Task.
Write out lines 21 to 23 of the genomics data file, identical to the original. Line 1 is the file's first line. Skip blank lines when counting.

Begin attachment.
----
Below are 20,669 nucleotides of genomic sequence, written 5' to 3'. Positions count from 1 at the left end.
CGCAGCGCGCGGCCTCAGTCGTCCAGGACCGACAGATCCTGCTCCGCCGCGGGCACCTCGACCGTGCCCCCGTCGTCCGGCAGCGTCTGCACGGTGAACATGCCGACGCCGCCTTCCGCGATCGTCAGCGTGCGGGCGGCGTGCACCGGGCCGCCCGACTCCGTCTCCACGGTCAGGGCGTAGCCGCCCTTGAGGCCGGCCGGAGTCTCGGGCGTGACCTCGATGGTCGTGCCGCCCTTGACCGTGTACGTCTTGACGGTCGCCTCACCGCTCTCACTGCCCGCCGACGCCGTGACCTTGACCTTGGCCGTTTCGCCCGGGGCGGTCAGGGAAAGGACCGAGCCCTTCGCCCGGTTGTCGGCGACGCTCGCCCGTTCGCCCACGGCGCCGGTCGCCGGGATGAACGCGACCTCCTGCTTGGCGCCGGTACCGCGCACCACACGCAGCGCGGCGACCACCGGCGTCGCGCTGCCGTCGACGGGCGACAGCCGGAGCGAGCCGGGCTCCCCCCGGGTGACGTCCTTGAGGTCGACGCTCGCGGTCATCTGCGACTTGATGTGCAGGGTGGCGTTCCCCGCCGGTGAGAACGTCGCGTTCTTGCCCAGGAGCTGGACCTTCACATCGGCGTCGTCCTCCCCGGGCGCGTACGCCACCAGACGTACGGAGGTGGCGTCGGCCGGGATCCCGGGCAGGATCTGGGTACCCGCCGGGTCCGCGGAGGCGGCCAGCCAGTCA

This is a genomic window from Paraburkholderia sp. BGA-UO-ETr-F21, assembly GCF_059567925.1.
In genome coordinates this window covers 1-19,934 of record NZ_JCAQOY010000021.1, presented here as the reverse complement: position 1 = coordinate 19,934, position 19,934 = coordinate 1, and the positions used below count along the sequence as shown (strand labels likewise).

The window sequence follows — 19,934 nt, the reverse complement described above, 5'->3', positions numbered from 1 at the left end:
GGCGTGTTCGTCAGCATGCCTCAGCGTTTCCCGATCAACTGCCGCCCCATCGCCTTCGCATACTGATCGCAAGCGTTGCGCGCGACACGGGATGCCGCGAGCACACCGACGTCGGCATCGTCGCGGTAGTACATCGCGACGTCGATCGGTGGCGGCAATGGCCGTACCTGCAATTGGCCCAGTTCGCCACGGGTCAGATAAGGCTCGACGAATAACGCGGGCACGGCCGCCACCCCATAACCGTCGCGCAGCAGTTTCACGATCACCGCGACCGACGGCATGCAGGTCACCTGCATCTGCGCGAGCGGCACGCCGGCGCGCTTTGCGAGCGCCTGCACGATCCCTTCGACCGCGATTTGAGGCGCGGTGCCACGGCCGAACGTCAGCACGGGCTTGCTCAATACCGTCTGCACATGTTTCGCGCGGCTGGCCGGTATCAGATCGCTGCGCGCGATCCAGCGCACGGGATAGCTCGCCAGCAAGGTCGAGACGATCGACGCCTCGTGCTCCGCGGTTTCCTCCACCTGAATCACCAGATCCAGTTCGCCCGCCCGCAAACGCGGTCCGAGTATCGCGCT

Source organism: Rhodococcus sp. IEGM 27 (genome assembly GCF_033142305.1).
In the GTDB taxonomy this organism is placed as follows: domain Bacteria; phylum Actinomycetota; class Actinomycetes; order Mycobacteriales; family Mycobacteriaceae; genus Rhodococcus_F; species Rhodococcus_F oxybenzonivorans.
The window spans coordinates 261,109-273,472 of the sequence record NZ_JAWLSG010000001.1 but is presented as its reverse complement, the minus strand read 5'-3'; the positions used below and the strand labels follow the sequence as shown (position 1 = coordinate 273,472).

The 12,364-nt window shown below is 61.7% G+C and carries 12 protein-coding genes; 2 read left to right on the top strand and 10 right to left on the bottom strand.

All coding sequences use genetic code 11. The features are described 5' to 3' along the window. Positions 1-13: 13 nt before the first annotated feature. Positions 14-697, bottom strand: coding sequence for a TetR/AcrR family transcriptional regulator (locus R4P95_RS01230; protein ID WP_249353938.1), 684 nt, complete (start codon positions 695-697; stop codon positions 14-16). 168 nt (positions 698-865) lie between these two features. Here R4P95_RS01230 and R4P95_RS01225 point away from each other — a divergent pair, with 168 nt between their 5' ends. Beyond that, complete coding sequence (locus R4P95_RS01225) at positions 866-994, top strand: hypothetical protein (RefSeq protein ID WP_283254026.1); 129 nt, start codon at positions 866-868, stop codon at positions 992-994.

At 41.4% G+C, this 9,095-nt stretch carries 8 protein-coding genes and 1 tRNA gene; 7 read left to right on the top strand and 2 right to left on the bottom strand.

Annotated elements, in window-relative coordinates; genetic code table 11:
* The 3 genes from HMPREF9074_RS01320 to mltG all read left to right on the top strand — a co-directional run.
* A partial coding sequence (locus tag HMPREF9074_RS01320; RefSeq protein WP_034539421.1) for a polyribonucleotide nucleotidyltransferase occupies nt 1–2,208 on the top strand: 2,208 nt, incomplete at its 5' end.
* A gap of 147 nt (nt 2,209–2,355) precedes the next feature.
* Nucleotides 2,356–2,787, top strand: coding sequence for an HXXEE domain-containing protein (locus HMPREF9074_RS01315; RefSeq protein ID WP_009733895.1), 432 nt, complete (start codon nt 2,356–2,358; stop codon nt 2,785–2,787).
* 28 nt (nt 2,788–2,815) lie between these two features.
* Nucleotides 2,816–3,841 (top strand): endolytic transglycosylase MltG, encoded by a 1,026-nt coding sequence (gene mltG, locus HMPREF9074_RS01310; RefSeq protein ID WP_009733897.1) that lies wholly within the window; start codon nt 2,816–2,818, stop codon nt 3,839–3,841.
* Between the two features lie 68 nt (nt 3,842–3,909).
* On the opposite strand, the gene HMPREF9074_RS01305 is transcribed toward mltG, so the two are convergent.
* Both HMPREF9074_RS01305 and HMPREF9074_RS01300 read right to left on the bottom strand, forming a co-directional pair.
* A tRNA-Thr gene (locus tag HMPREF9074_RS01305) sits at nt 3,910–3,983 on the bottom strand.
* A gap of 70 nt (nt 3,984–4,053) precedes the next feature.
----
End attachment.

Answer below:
* On the opposite strand, the gene HMPREF9074_RS01305 is transcribed toward mltG, so the two are convergent.
* Both HMPREF9074_RS01305 and HMPREF9074_RS01300 read right to left on the bottom strand, forming a co-directional pair.
* A tRNA-Thr gene (locus tag HMPREF9074_RS01305) sits at nt 3,910–3,983 on the bottom strand.